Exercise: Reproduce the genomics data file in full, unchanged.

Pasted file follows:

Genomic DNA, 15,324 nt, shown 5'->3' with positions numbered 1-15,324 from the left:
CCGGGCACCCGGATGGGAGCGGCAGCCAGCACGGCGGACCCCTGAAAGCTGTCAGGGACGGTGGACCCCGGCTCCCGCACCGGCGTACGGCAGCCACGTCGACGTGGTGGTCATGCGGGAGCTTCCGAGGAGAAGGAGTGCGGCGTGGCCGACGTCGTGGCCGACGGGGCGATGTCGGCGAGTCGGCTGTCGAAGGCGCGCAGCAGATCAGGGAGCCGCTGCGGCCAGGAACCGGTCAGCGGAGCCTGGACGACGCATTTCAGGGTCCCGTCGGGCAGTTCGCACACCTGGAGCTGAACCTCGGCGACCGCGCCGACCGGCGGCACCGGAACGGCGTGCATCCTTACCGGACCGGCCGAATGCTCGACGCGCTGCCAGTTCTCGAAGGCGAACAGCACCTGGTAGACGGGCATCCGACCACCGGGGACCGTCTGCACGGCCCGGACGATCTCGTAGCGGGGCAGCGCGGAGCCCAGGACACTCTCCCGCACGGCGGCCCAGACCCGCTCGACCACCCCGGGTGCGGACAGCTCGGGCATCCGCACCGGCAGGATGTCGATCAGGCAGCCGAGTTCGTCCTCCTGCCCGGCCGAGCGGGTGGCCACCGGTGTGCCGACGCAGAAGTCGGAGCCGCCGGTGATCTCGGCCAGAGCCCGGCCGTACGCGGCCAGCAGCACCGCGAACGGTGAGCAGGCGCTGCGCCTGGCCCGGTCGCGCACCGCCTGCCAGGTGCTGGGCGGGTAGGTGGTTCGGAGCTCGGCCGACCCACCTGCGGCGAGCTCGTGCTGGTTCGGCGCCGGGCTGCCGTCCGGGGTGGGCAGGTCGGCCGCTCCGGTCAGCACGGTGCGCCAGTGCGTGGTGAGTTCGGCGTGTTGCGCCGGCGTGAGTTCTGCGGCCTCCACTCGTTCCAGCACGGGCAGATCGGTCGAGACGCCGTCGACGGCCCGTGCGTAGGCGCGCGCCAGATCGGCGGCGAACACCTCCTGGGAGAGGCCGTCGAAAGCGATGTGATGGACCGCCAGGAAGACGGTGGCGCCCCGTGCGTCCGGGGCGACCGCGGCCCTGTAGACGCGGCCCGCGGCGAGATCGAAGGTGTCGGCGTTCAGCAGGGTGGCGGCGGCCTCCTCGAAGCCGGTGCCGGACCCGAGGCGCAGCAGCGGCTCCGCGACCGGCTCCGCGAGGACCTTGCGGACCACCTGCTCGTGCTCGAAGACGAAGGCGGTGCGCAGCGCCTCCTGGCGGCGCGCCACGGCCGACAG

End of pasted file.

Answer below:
Genomic DNA, 15,324 nt, shown 5'->3' with positions numbered 1-15,324 from the left:
CCGGGCACCCGGATGGGAGCGGCAGCCAGCACGGCGGACCCCTGAAAGCTGTCAGGGACGGTGGACCCCGGCTCCCGCACCGGCGTACGGCAGCCACGTCGACGTGGTGGTCATGCGGGAGCTTCCGAGGAGAAGGAGTGCGGCGTGGCCGACGTCGTGGCCGACGGGGCGATGTCGGCGAGTCGGCTGTCGAAGGCGCGCAGCAGATCAGGGAGCCGCTGCGGCCAGGAACCGGTCAGCGGAGCCTGGACGACGCATTTCAGGGTCCCGTCGGGCAGTTCGCACACCTGGAGCTGAACCTCGGCGACCGCGCCGACCGGCGGCACCGGAACGGCGTGCATCCTTACCGGACCGGCCGAATGCTCGACGCGCTGCCAGTTCTCGAAGGCGAACAGCACCTGGTAGACGGGCATCCGACCACCGGGGACCGTCTGCACGGCCCGGACGATCTCGTAGCGGGGCAGCGCGGAGCCCAGGACACTCTCCCGCACGGCGGCCCAGACCCGCTCGACCACCCCGGGTGCGGACAGCTCGGGCATCCGCACCGGCAGGATGTCGATCAGGCAGCCGAGTTCGTCCTCCTGCCCGGCCGAGCGGGTGGCCACCGGTGTGCCGACGCAGAAGTCGGAGCCGCCGGTGATCTCGGCCAGAGCCCGGCCGTACGCGGCCAGCAGCACCGCGAACGGTGAGCAGGCGCTGCGCCTGGCCCGGTCGCGCACCGCCTGCCAGGTGCTGGGCGGGTAGGTGGTTCGGAGCTCGGCCGACCCACCTGCGGCGAGCTCGTGCTGGTTCGGCGCCGGGCTGCCGTCCGGGGTGGGCAGGTCGGCCGCTCCGGTCAGCACGGTGCGCCAGTGCGTGGTGAGTTCGGCGTGTTGCGCCGGCGTGAGTTCTGCGGCCTCCACTCGTTCCAGCACGGGCAGATCGGTCGAGACGCCGTCGACGGCCCGTGCGTAGGCGCGCGCCAGATCGGCGGCGAACACCTCCTGGGAGAGGCCGTCGAAAGCGATGTGATGGACCGCCAGGAAGACGGTGGCGCCCCGTGCGTCCGGGGCGACCGCGGCCCTGTAGACGCGGCCCGCGGCGAGATCGAAGGTGTCGGCGTTCAGCAGGGTGGCGGCGGCCTCCTCGAAGCCGGTGCCGGACCCGAGGCGCAGCAGCGGCTCCGCGACCGGCTCCGCGAGGACCTTGCGGACCACCTGCTCGTGCTCGAAGACGAAGGCGGTGCGCAGCGCCTCCTGGCGGCGCGCCACGGCCGACAG